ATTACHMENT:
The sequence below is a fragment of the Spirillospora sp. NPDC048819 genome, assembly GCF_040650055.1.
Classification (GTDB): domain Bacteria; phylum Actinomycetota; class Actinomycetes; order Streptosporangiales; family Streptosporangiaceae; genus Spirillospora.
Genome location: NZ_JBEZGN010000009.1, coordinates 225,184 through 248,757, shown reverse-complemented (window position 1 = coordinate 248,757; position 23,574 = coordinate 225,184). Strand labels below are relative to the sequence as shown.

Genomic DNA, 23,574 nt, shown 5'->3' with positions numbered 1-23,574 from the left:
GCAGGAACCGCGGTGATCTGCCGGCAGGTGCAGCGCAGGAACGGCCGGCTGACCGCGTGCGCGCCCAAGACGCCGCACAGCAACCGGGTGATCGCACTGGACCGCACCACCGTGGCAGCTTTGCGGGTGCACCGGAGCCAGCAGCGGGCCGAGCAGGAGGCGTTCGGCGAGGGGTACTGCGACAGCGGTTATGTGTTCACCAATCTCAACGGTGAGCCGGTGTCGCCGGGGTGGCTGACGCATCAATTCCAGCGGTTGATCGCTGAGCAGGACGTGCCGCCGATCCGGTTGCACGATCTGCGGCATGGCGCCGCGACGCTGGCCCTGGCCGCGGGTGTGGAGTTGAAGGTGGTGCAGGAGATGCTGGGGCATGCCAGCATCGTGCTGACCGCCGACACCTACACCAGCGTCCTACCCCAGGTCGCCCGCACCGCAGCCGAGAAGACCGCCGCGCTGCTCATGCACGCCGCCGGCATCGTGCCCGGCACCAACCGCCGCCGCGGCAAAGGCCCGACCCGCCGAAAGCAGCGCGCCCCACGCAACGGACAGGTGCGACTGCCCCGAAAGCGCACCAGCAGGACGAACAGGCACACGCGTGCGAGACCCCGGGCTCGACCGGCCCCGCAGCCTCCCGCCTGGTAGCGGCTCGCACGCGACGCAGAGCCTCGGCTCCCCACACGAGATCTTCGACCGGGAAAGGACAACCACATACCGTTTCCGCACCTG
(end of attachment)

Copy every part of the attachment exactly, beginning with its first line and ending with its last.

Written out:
The sequence below is a fragment of the Spirillospora sp. NPDC048819 genome, assembly GCF_040650055.1.
Classification (GTDB): domain Bacteria; phylum Actinomycetota; class Actinomycetes; order Streptosporangiales; family Streptosporangiaceae; genus Spirillospora.
Genome location: NZ_JBEZGN010000009.1, coordinates 225,184 through 248,757, shown reverse-complemented (window position 1 = coordinate 248,757; position 23,574 = coordinate 225,184). Strand labels below are relative to the sequence as shown.

Genomic DNA, 23,574 nt, shown 5'->3' with positions numbered 1-23,574 from the left:
GCAGGAACCGCGGTGATCTGCCGGCAGGTGCAGCGCAGGAACGGCCGGCTGACCGCGTGCGCGCCCAAGACGCCGCACAGCAACCGGGTGATCGCACTGGACCGCACCACCGTGGCAGCTTTGCGGGTGCACCGGAGCCAGCAGCGGGCCGAGCAGGAGGCGTTCGGCGAGGGGTACTGCGACAGCGGTTATGTGTTCACCAATCTCAACGGTGAGCCGGTGTCGCCGGGGTGGCTGACGCATCAATTCCAGCGGTTGATCGCTGAGCAGGACGTGCCGCCGATCCGGTTGCACGATCTGCGGCATGGCGCCGCGACGCTGGCCCTGGCCGCGGGTGTGGAGTTGAAGGTGGTGCAGGAGATGCTGGGGCATGCCAGCATCGTGCTGACCGCCGACACCTACACCAGCGTCCTACCCCAGGTCGCCCGCACCGCAGCCGAGAAGACCGCCGCGCTGCTCATGCACGCCGCCGGCATCGTGCCCGGCACCAACCGCCGCCGCGGCAAAGGCCCGACCCGCCGAAAGCAGCGCGCCCCACGCAACGGACAGGTGCGACTGCCCCGAAAGCGCACCAGCAGGACGAACAGGCACACGCGTGCGAGACCCCGGGCTCGACCGGCCCCGCAGCCTCCCGCCTGGTAGCGGCTCGCACGCGACGCAGAGCCTCGGCTCCCCACACGAGATCTTCGACCGGGAAAGGACAACCACATACCGTTTCCGCACCTG